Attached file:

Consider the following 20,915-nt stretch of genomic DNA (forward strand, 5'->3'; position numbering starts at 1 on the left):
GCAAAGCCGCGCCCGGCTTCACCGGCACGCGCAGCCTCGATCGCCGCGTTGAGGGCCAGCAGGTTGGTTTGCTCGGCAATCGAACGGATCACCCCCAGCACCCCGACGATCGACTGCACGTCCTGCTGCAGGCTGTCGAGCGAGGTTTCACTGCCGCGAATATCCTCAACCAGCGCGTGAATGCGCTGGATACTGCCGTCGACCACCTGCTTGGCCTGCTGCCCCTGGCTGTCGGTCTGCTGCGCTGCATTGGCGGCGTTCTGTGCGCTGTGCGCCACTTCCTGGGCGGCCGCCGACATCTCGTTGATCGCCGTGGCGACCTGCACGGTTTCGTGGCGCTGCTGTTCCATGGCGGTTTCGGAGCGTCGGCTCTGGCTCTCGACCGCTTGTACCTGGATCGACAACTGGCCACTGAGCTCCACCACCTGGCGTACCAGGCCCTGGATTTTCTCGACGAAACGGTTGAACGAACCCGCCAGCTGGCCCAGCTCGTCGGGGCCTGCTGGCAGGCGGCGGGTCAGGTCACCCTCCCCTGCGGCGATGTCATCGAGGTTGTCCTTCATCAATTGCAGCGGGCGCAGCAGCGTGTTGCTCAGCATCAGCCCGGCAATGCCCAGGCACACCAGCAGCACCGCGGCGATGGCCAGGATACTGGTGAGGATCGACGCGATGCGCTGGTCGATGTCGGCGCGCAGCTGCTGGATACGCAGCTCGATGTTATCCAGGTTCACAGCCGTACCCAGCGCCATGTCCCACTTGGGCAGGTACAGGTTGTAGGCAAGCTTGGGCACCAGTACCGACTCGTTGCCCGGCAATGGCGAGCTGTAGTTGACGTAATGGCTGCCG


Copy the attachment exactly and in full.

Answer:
Consider the following 20,915-nt stretch of genomic DNA (forward strand, 5'->3'; position numbering starts at 1 on the left):
GCAAAGCCGCGCCCGGCTTCACCGGCACGCGCAGCCTCGATCGCCGCGTTGAGGGCCAGCAGGTTGGTTTGCTCGGCAATCGAACGGATCACCCCCAGCACCCCGACGATCGACTGCACGTCCTGCTGCAGGCTGTCGAGCGAGGTTTCACTGCCGCGAATATCCTCAACCAGCGCGTGAATGCGCTGGATACTGCCGTCGACCACCTGCTTGGCCTGCTGCCCCTGGCTGTCGGTCTGCTGCGCTGCATTGGCGGCGTTCTGTGCGCTGTGCGCCACTTCCTGGGCGGCCGCCGACATCTCGTTGATCGCCGTGGCGACCTGCACGGTTTCGTGGCGCTGCTGTTCCATGGCGGTTTCGGAGCGTCGGCTCTGGCTCTCGACCGCTTGTACCTGGATCGACAACTGGCCACTGAGCTCCACCACCTGGCGTACCAGGCCCTGGATTTTCTCGACGAAACGGTTGAACGAACCCGCCAGCTGGCCCAGCTCGTCGGGGCCTGCTGGCAGGCGGCGGGTCAGGTCACCCTCCCCTGCGGCGATGTCATCGAGGTTGTCCTTCATCAATTGCAGCGGGCGCAGCAGCGTGTTGCTCAGCATCAGCCCGGCAATGCCCAGGCACACCAGCAGCACCGCGGCGATGGCCAGGATACTGGTGAGGATCGACGCGATGCGCTGGTCGATGTCGGCGCGCAGCTGCTGGATACGCAGCTCGATGTTATCCAGGTTCACAGCCGTACCCAGCGCCATGTCCCACTTGGGCAGGTACAGGTTGTAGGCAAGCTTGGGCACCAGTACCGACTCGTTGCCCGGCAATGGCGAGCTGTAGTTGACGTAATGGCTGCCG